- Animal Planet: How do a zebra’s stripes act as camouflage?
- How Stuff Works: How Animal Camouflage Works
- National Geographic Kids: Animal Camouflage
- Discovery: Animal Camouflage Pictures
- Science Daily: New Way Fish Camouflage Themselves in the Ocean: Manipulating How Light Reflects Off Skin
- ROM: Wildlife Photographer of the Year
- Vietnamese mossy frog: “Vietnamese Mossy Frog” by Jason Wesley Upton, April 8, 2007 via Flickr, Creative Commons Attribution.
- Jellyfish: “Transparent Jellyfish” by Rohit Thakur, February 26, 2011 via Flickr, Creative Commons Attribution.
- Zebra: “Zebras” by John Schinker, July 26, 2009 via Flickr, Creative Commons Attribution.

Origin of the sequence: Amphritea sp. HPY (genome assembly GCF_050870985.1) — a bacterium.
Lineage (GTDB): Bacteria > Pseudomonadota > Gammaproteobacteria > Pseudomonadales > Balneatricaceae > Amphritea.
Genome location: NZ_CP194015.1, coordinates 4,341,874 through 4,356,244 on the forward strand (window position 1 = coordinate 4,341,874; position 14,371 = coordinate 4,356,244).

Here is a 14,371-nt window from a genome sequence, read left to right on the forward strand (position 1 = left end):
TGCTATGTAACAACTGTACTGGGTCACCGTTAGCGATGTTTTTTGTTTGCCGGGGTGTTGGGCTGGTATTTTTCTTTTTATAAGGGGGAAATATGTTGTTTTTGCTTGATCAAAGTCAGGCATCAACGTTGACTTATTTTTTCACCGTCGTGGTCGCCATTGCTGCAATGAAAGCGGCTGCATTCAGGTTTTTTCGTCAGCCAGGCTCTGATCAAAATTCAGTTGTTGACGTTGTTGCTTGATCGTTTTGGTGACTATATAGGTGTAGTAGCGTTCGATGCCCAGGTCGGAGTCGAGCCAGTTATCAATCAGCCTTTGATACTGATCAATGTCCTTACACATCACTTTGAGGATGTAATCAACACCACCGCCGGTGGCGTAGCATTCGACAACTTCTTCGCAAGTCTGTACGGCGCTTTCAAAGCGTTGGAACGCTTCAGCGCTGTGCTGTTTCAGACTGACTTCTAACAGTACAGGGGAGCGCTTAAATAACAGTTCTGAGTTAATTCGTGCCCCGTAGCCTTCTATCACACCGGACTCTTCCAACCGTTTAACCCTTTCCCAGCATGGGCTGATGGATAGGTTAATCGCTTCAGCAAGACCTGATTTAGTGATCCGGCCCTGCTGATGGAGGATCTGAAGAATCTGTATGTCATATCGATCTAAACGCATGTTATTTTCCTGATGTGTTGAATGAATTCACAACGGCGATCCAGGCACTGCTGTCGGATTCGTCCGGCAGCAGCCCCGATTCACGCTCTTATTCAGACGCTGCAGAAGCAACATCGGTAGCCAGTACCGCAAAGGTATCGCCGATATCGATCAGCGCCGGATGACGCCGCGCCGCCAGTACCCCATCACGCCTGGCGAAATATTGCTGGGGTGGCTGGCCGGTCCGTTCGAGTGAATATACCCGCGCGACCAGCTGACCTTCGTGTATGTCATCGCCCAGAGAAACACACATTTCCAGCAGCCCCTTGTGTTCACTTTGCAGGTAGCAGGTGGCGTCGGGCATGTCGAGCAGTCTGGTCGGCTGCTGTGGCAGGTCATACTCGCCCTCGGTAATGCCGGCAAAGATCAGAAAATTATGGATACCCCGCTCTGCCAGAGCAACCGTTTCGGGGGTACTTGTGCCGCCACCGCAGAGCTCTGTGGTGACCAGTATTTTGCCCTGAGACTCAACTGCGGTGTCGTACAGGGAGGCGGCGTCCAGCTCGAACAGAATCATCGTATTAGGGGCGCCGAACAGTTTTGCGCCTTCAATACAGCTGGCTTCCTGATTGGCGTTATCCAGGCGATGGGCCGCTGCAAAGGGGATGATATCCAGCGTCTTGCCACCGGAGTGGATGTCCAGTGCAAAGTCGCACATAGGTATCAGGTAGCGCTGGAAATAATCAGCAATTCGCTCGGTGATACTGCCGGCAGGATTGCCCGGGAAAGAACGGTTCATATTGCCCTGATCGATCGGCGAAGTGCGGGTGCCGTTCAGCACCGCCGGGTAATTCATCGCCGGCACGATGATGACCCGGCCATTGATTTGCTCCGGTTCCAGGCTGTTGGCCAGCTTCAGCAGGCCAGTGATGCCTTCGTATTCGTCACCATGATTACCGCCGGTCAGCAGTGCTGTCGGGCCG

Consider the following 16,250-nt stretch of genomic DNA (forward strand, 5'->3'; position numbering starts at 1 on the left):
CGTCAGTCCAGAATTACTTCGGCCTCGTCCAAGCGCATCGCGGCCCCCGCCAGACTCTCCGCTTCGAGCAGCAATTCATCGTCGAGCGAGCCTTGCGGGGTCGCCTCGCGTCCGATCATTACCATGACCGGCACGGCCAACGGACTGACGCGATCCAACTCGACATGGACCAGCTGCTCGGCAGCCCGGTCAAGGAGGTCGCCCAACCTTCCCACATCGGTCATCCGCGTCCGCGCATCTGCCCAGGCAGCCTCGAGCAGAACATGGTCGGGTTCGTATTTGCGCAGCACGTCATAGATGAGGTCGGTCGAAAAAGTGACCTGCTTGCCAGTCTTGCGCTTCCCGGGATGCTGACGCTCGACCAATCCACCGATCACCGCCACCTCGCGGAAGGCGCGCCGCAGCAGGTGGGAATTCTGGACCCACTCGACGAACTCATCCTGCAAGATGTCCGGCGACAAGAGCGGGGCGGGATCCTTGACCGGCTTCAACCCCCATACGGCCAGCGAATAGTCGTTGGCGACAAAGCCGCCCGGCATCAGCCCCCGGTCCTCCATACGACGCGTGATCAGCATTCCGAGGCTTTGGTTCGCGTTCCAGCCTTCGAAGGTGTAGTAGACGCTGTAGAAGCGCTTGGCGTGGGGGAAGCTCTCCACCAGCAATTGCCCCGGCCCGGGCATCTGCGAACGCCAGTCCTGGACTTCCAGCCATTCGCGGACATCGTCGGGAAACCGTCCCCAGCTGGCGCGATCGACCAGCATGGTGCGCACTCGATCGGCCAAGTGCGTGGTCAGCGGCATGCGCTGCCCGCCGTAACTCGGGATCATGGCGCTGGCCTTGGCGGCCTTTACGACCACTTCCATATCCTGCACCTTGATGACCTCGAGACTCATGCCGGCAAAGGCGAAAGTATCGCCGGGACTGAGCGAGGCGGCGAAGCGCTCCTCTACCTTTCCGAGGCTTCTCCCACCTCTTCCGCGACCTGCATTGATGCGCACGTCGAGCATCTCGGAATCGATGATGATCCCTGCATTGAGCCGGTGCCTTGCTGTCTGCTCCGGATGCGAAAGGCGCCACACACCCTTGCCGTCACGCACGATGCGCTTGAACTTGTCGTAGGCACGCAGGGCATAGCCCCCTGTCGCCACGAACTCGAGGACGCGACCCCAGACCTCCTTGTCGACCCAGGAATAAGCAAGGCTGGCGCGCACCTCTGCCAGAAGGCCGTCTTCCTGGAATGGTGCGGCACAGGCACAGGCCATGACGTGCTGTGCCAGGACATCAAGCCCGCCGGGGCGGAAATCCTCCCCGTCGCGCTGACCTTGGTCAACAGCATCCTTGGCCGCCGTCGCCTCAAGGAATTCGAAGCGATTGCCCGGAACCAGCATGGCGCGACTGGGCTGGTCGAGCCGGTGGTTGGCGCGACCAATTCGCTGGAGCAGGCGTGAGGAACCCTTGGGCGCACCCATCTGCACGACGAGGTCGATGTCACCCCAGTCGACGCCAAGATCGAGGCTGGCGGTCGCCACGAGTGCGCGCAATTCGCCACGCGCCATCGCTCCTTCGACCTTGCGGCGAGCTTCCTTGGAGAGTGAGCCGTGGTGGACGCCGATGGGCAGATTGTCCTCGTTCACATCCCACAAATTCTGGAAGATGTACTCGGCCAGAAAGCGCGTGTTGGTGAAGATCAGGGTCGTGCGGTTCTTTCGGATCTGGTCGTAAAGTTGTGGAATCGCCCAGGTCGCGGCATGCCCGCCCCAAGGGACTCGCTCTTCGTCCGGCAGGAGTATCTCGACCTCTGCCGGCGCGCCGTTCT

- Stick bug: “IMG_8744” by Jeff Friend October 30, 2011 via Flickr, Creative Commons Attribution.
- Rabbit: “White-tailed Jack Rabbit” by USFWS Mountain-Prairie, February 29, 2006 via Flickr, Creative Commons Attribution.
- Silver fish: “Bait Ball” by icelight May 21, 2006 via Flickr, Creative Commons Attribution.
Post by Chris Miller, ROMKids Studio Assistant. Last updated: November 25th, 2013.
Liz Butler Draws The ROM: Bears!
This week I took a walk through the Schad Gallery of Biodiversity to look
at members of the family Ursidae – bears!
It is interesting to see the variety of shapes and colours that are
expressed in this one animal family. In the Schad Gallery I noticed these
differences as I drew a shaggy, brown grizzly bear, a sleek, white polar
bear, and a strikingly patterned black & white panda.
Besides just looks, there are behavioural variations among these bears,
too. Polar bears are the most carnivorous (meat-eating) of the bears, while pandas are the most herbivorous (plant-eating). Grizzlies are less